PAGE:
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Mr. Barron: The estimate that the Government have considered is an average of the reduction in consumption in countries that took the decision to ban tobacco advertising for public health reasons, rather than to protect home markets. The evidence is irrefutable.
We have to ask why Conservative Members continue to oppose the legislation. They give great credence to voluntary codes and ask us to rely on voluntary agreements to protect teenagers and other vulnerable groups from the influence of tobacco advertising. I have long believed that the voluntary arrangements have failed to deliver the gains in public health that we have a right to expect.
A good example of that came in the evidence taken by the Health Committee before it published its report "The Health Risks of Smoking" in 2000. In the second volume, at page 318, we can see an attempt to show that advertising supposedly designed to encourage 18 to 24-year-olds to switch brands had no effect on young people's smoking habits. Advertising agencies were giving evidence on how they pitched their advertisements at different age groups, claiming that they affected only adults, not children.
The voluntary arrangements say that no advertising will be targeted at people below the age of 18. We have heard about billboards not being near schools, but the whole point of the voluntary codes is that advertising should be pitched only at adults.
Referring to evidence submitted by a company called TBWA GCT Simons Palmer Ltd., Audrey Wisehon. Members will recall how assiduous she was in questioning witnesses, just as she was assiduous in questioning Ministers in the Houseasked the company chairman, Mr. Paul Bainsfair, to explain how he could be sure that an advertisement that would appeal to an 18-year-old would not have the same appeal for a 14 or 15-year-old.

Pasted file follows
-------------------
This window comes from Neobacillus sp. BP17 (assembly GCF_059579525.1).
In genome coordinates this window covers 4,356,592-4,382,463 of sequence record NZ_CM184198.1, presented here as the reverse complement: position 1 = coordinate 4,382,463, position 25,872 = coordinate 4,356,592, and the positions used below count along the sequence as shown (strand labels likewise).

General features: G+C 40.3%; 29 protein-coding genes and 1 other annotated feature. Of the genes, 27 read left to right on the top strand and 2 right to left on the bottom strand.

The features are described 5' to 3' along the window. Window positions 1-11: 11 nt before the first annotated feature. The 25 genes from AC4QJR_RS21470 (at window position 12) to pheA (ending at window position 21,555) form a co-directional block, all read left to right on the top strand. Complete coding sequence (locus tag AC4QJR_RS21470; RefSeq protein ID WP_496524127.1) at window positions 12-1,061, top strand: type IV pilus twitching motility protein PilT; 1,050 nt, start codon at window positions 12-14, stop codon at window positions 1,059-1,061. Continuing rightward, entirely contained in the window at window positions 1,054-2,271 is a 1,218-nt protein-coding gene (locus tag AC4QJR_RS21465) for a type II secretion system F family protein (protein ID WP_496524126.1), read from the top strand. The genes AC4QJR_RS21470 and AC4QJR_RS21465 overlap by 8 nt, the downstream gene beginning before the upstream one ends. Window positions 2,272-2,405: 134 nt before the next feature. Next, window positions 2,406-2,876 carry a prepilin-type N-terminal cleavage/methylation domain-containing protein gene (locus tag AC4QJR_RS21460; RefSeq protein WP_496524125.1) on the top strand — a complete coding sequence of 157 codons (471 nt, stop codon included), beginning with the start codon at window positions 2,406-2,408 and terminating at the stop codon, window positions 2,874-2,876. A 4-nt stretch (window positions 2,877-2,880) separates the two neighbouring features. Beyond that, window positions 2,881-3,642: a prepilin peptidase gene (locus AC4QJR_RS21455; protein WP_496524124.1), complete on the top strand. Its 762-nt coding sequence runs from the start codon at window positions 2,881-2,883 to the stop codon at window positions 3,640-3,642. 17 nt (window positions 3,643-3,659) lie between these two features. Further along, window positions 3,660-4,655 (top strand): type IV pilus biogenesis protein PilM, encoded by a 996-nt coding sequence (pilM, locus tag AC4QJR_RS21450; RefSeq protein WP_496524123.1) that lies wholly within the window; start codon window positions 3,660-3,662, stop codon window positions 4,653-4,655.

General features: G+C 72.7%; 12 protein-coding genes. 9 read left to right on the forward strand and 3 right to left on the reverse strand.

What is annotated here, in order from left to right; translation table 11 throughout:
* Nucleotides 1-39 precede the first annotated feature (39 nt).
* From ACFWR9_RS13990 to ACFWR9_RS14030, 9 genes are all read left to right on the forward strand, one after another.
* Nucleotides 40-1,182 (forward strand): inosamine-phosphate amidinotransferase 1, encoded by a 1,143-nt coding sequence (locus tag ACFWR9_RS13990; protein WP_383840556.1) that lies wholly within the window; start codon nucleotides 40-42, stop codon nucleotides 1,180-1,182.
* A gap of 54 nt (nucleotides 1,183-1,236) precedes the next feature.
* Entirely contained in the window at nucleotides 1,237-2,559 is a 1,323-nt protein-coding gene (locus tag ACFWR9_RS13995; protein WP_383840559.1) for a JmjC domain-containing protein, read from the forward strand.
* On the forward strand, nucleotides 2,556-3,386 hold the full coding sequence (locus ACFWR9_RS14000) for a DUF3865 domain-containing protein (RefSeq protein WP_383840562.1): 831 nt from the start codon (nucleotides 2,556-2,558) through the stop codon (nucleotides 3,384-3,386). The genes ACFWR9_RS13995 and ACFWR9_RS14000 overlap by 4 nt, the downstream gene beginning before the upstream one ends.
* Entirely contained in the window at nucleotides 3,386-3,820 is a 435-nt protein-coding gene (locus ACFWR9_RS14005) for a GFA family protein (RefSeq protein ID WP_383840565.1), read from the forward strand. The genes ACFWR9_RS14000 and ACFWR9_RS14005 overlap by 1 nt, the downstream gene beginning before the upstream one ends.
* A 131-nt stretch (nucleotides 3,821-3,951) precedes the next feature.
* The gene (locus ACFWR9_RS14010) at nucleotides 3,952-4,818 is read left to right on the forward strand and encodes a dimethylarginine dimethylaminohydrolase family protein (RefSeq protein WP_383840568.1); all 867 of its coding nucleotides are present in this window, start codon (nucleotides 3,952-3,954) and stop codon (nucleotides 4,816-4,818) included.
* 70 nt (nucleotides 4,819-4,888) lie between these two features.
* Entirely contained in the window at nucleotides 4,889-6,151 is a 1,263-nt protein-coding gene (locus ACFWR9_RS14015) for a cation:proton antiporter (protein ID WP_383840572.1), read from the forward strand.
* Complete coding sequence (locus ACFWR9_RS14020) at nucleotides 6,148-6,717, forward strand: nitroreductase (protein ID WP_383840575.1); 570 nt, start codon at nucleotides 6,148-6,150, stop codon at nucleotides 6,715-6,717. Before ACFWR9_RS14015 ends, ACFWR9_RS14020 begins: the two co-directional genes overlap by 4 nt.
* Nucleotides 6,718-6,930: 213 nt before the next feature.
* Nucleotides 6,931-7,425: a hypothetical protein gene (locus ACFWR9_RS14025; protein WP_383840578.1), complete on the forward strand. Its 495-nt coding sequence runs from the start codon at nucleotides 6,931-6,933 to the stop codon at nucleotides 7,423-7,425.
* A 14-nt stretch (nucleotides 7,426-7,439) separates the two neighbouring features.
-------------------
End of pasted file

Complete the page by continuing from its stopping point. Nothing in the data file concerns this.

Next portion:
Conservative Members have referred to the voluntary code. What say they about a man who makes a living advertising the products of tobacco companies and says that he works within the guidelines of the voluntary code? The code has failed our young people for years. That is the truth. Until Conservative Members recognise it, they will never be able to understand the tobacco industry, which was well described by my right hon. Friend the Member for Holborn and St. Pancras (Mr. Dobson) as targeting our young people.
People start smoking between the ages of 11 and 15; 20-year-olds never start smokingit is not an adult choice, and never has been. I started smoking at the age of 10. That was not an adult choice. People are cynically aware that it is not an adult choice, and they exploit the voluntary codes to overcome the restrictions. It is about time the Opposition got their act together and decided to tell some of the truth about why they are again using weasel words in their amendment.
The Opposition say that this all boils down to the issues of teenagers and other vulnerable groups, and illegal imports. It is true to say that tobacco smuggling is a major problem, but it is not true to say that the Government are not doing anything about it: far from it. At least one tobacco company is still under investigation by the Department of Trade and Industry, and some of us are not convinced that when tobacco produced in this country is sent abroad and thensometimes within seven daysarrives back in this country illegally, thereby avoiding taxes, the industry does not know about it.